Contouring softer urethanes than 95A should be done using a tool with 15 to 30 degrees of top rake. Lathe speed depends on the O.D. of the part. Generally, higher rpm works best where possible. Use slower feeds until experience is achieved. When machining urethane, it is recommended a full face mask be worn.


Urethanes 55A to 80A durometer can be ground successfully in a lathe using a grinder. We use low turning speeds [below 150 rpm] with the lathe running in reverse and a feed rate set .005 inches per revolution. Slower feeds improve surface finish or allow the removal of more material by taking a deeper grind. 40 to 50 grit wheels with a slight radius on the leading edge works well. Wheel RPM should be between 2100 to 3500. Polishing is possible with finer abrasives.

Urethanes above 80A usually require some type of coolant, but some can be ground dry. Coolant can be applied with a brush, nozzle or fine spray mist.

The grinder should be equipped with a dust collector and/or the operator wear an approved dust mask when grinding or sanding urethanes.


Spiral drills perform well. Their large flute area permits free discharge of debris, thus reducing binding / heat build-up. Frequent retraction to clear discharge is still necessary though as flutes will readily fill.

Cut with Knife

Close width tolerances can be achieved on 70A to 95A urethane wheels or disks using cutting tools made of high speed steel that are very thin and sharp. Best results are achieved with rapid feeds and turning speeds from 600 to 1200 1000 rpm. Carbide works best for medium and softer grades. This process, called knifing, will tend to pull the urethane into the tool leaving the finished end of the part cupped or dish shaped. This "pulling effect" on the cut edge can be reduced using tools with very thin blades, taking multiple thin cuts and / or using lubricants.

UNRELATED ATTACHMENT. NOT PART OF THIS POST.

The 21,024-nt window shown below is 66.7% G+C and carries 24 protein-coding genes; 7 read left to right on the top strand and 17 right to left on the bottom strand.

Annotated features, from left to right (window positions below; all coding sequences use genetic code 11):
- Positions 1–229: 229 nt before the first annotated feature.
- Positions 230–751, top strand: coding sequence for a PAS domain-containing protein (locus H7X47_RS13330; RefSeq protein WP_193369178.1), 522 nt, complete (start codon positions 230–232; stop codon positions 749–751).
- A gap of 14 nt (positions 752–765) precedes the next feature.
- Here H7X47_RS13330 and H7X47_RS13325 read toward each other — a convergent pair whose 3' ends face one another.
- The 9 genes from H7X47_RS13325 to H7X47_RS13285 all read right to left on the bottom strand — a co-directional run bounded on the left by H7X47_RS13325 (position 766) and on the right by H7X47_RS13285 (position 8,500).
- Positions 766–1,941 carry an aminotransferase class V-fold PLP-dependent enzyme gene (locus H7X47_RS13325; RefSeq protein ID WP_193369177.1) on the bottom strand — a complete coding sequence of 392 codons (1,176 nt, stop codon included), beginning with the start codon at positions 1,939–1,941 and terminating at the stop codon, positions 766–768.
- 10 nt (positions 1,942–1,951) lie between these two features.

Harder urethanes (90A to 85D) can be milled easily. Tools must be sharp and the part securely held. End mills having large volume chip relief or single point fly cutters utilizing high speed tool bits ground to a round nose work best; 830 to 1350 rpm with feed of 15 to 20 inches per minute.


Parting tools 1/16" to 1/8" wide with 20° to 30° front rake and 0° top rake work well. A small 3/64 radius is ground into the top of the too with side clearance.


Band saws are best machines for sawing urethanes. Longer blades running at 2600 feet per minute having 4 teeth per inch with significant blade set alternating to the left and right of center works best because they stay cooler to prevent melting the urethane. Do not force the part being cut, let the blade cut at its own speed. Cutting thin low durometer sheet stock needs to have support like cardboard under it. Lubricate the blade with silicone or a spray mist of water-soluble oil (50-50) to reduce friction heat and to improve finish.

Facing and TurningFace and Turning

Hard urethanes can be Faced and Turned to size using sharp tools, high turning speeds, and slow feeds with either carbide or high speed steel tools. The top of the tool should be very smooth to help chip reduce wrap around on the work piece, reduce heat build up on the tool and urethane. The cut urethane should come off as a continuous ribbon.